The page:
Mumbai: National flag carrier Air India Ltd has insured more than 120 planes for $10.5 billion (around Rs.57,750 crore) with a consortium led by state-run insurer, New India Assurance Co. Ltd. The premium works out to $24 million per annum, making the insurance deal one of the biggest in South and Southeast Asia.
The contract will come into force on 1 October, according to two Air India executives who did not want to be quoted. They added that an announcement of the insurance deal would be made next week.
New India Assurance could not be immediately contacted for a comment.
“The carrier got a better deal, a 7% reduction in the premium amount, as its safety record was good,” said one of the Air India executives on condition of anonymity. “The saving on the premium will also help the carrier in its bid to turn around.”
“The exposure has gone up to $10.5 billion, but we could manage to seal the deal at a lower cost. This is going to have a positive impact on the top line,” said the second executive.
The consortium led by New India Assurance beat another grouping led by ICICI Lombard General Insurance Co. Ltd—a joint venture between ICICI Bank Ltd and Canada’s Fairfax Financial Holdings Ltd—to win the Air India mandate, the two Air India executives said.
Calls to ICICI Lombard went unanswered.
Air India had insured its planes with New India Assurance last year (from 1 October, 2011, till 30 September, 2012) as well.
Chartis Insurance UK Ltd continues to be the reinsurer for the deal.
Air India had debt of Rs.43,777 crore as of 31 December. It has accumulated losses of Rs.27,000 crore in the past five fiscal years. The government in April approved a Rs.30,000 crore package to bail out the loss-making carrier. It included an upfront equity infusion of Rs.6,750 crore and assured equity support of Rs.23,481 crore until 2020-21.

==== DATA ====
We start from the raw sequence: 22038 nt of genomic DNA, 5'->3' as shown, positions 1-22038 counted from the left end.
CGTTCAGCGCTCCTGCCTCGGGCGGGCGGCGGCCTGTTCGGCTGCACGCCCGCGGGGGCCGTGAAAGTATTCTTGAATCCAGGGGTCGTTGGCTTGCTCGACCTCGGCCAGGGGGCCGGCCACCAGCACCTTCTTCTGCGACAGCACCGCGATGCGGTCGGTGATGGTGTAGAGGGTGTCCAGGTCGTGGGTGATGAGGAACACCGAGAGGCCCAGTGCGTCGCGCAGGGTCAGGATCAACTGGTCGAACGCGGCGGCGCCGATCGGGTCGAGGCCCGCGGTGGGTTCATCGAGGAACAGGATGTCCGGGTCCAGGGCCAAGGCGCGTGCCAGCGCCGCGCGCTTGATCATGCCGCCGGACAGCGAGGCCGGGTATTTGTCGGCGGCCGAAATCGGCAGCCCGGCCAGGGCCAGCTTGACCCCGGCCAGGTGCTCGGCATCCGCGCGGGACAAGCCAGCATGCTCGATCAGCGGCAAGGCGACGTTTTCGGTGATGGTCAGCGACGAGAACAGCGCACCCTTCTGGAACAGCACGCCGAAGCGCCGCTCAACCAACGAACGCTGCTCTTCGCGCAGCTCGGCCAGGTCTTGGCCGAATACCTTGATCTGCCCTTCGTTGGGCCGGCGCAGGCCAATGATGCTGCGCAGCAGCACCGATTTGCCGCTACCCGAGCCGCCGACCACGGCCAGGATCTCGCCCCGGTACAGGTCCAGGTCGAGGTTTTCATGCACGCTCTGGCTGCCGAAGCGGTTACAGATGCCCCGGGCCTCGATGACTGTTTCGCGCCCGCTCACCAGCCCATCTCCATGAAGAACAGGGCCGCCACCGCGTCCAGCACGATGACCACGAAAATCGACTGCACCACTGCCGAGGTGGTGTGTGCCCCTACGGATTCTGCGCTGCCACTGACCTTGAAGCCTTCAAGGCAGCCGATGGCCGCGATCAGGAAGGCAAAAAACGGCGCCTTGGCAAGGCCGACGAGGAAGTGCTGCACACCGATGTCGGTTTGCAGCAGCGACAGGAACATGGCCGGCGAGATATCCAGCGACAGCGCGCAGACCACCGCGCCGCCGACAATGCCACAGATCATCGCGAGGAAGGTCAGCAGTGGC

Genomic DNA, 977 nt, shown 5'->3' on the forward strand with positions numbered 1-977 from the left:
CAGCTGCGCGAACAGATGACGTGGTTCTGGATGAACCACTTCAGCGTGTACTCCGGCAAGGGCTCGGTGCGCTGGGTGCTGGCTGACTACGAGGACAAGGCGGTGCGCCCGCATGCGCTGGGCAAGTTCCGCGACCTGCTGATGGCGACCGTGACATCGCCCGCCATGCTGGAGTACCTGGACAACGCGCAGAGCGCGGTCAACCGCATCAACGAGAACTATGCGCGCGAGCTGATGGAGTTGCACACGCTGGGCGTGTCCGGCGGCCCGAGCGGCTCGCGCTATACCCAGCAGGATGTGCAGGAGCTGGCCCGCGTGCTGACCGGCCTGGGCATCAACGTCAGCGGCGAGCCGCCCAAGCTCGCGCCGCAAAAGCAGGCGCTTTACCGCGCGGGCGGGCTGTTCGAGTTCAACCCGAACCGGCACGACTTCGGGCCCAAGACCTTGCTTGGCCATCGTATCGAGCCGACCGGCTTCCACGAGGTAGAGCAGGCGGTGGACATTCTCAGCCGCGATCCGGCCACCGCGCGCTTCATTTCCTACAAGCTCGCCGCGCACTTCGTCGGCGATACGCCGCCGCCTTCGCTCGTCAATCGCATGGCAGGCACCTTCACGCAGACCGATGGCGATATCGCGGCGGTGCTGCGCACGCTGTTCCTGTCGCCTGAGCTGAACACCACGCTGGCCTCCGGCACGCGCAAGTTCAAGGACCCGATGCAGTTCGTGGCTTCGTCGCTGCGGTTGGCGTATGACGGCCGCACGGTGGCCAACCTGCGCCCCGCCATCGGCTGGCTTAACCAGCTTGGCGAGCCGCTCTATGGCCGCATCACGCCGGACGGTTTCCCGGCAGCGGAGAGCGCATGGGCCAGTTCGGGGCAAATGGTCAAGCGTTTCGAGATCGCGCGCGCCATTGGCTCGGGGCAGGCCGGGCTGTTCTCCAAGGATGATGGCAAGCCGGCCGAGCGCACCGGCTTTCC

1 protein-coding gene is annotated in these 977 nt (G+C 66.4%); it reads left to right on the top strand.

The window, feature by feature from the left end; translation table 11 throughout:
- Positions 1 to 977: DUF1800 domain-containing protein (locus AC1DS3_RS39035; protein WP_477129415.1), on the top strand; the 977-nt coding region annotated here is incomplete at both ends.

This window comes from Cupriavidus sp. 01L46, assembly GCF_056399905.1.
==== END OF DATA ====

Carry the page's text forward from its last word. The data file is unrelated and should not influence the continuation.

On 22 May, 2010, an Air India Express passenger plane from Dubai crashed outside an airport in Mangalore, killing at least 158 people when it burst into flames after overshooting the runway and ploughing into a forest. In June 2009, an Air France flight fell over the Atlantic killing 228.
These incidents, according to an airline consultant who spoke on condition of anonymity, resulted in a higher premium for the increased cover in the past two to three years. However, since “there were no major accidents (between October 2011 and September 2012), Air India could bring the premium down. This will positively help the beleaguered carrier,” he said. He added Air India could fetch a good deal despite civil aviation regulator Directorate General of Civil Aviation launching a safety audit on Indian carriers, including Air India Express, a unit of Air India.